WASHINGTON — Rachna Heizer will never forget the time she was in the kitchen and heard the sound of nursery rhymes coming from the hallway. She assumed her 3-year-old was playing with a push-button toy, but when she turned the corner, she saw her then-nonverbal son figuring out familiar tunes on a miniature plastic piano.
“He’d heard [the nursery rhymes] enough that he had memorized them and taught himself to play them,” said Heizer, a resident of Fairfax County, Virginia.
“And you couldn’t keep him away.”
A few years later, Jake taught himself pop songs on the guitar, followed by the drums. So Heizer found it strange that when Jake was in fourth grade, he was left out of his school’s talent show.
“The children in his class weren’t even invited to audition because the school never thought that kids in a self-contained special education autism class could have any musical talent,” Heizer said.
Jake showed them.
These days, Heizer said administrators at Jake’s high school call on the 16-year-old when they need someone to perform for school events. He plays in a band with his peers, takes music lessons after school, and has his sights set on Boston’s Berklee College of Music. But none of it would have been possible if Heizer didn’t tear through some red tape to take the spotlight off his disability and shine it on his ability.
On Oct. 5, storytellers from across the country, including author Chimamanda Ngozi Adichie and KIND founder Daniel Lubetzky, will take the stage at the National Education Association in Northwest D.C. to reflect on the promise of public education. Heizer is one of the 15 invited speakers, and the story she’s sharing is Jake’s.
According to the Centers for Disease Control and Prevention, about one in 59 children in the U.S. identify with autism spectrum disorder, and data from the National Center for Education Statistics shows about 90 percent of children with autism attend traditional schools.
But Heizer said at school, students with disabilities often are not treated the same as other students, and that needs to change, especially when it comes to cultivating their strengths.
“If there’s a kid who doesn’t have a disability, we look at them in kindergarten and say, ‘What is little Suzie good at? Oh, she’s good at math, so let’s foster that.’ Or, ‘What is little Johnny good at? Maybe it’s reading — he likes to read — so let’s give him more books.’ But when we look at someone like Jake who walked in fairly nonverbal when he started school, we look at, ‘Oh, he can’t talk, he can’t this, he can’t that. So let’s fix that,’” Heizer explained.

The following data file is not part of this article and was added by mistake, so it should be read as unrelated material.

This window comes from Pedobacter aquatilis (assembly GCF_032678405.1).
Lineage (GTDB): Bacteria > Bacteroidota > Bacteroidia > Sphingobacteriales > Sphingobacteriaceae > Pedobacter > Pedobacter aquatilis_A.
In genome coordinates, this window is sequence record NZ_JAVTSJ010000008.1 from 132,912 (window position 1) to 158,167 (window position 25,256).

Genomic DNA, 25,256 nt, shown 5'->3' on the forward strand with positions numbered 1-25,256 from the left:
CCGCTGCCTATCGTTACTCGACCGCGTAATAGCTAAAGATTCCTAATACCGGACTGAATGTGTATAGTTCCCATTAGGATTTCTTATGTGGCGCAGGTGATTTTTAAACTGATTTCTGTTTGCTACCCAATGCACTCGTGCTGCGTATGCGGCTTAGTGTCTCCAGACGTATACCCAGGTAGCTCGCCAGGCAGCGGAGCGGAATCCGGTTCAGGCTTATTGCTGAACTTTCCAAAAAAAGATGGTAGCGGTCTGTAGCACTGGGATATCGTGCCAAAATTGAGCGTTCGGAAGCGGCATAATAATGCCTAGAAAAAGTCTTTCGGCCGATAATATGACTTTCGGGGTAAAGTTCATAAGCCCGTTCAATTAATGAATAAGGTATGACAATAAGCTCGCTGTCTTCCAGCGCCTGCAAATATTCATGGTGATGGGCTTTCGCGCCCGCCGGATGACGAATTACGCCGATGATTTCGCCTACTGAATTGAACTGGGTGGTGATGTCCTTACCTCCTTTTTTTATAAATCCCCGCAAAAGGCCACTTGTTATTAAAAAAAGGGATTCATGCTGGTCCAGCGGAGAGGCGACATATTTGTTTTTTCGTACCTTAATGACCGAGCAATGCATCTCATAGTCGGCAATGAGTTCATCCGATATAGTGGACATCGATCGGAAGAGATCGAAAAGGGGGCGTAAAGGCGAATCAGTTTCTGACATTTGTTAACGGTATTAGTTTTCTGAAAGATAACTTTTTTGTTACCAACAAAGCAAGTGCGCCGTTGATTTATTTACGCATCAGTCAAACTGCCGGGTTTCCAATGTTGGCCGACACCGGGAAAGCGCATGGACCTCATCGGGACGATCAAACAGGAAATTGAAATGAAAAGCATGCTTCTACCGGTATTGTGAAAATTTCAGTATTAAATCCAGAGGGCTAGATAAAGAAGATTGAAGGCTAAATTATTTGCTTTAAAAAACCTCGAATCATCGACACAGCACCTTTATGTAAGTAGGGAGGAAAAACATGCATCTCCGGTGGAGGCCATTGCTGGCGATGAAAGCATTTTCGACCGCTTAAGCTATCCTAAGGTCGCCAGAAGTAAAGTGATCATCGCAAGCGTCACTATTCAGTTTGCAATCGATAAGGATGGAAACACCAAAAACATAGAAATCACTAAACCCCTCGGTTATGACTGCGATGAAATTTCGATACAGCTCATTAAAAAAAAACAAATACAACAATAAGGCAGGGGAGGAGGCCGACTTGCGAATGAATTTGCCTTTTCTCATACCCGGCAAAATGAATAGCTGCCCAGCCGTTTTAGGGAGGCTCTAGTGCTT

“And that’s not necessarily the right approach.”
Heizer, who serves on the board of the Virginia Autism Project, gives the example of Jake being denied a music elective because he needed social skills support. It took her seven meetings with the school to have them move his social skills intervention to study hall so he could have an actual elective.
Soon after, Jake was playing in the high school guitar ensemble as a middle school student.
Throughout Jake’s education, Heizer has seen incremental changes at school as a result of her constant push back. (She makes it clear that there’s no ill will from educators — most are there help children. Rather, it’s the institution.) But she said it shouldn’t take a fight to get a fair system, and “it shouldn’t take a parent like me for kids with disabilities to be seen for their abilities.”
“We have to stop pigeonholing our kids. … We need to stop looking at children with disabilities for what they can’t do. We need to start with what they can do. And I think that’s a blind spot our schools have and so I want to tell our educators we need to remove that blind spot,” said Heizer about her upcoming presentation at the NEA Foundation symposium.
“To me, I was given Jake to be able to hopefully make a change for other children who have abilities like him and may not have had a chance to find them in the way Jake has.”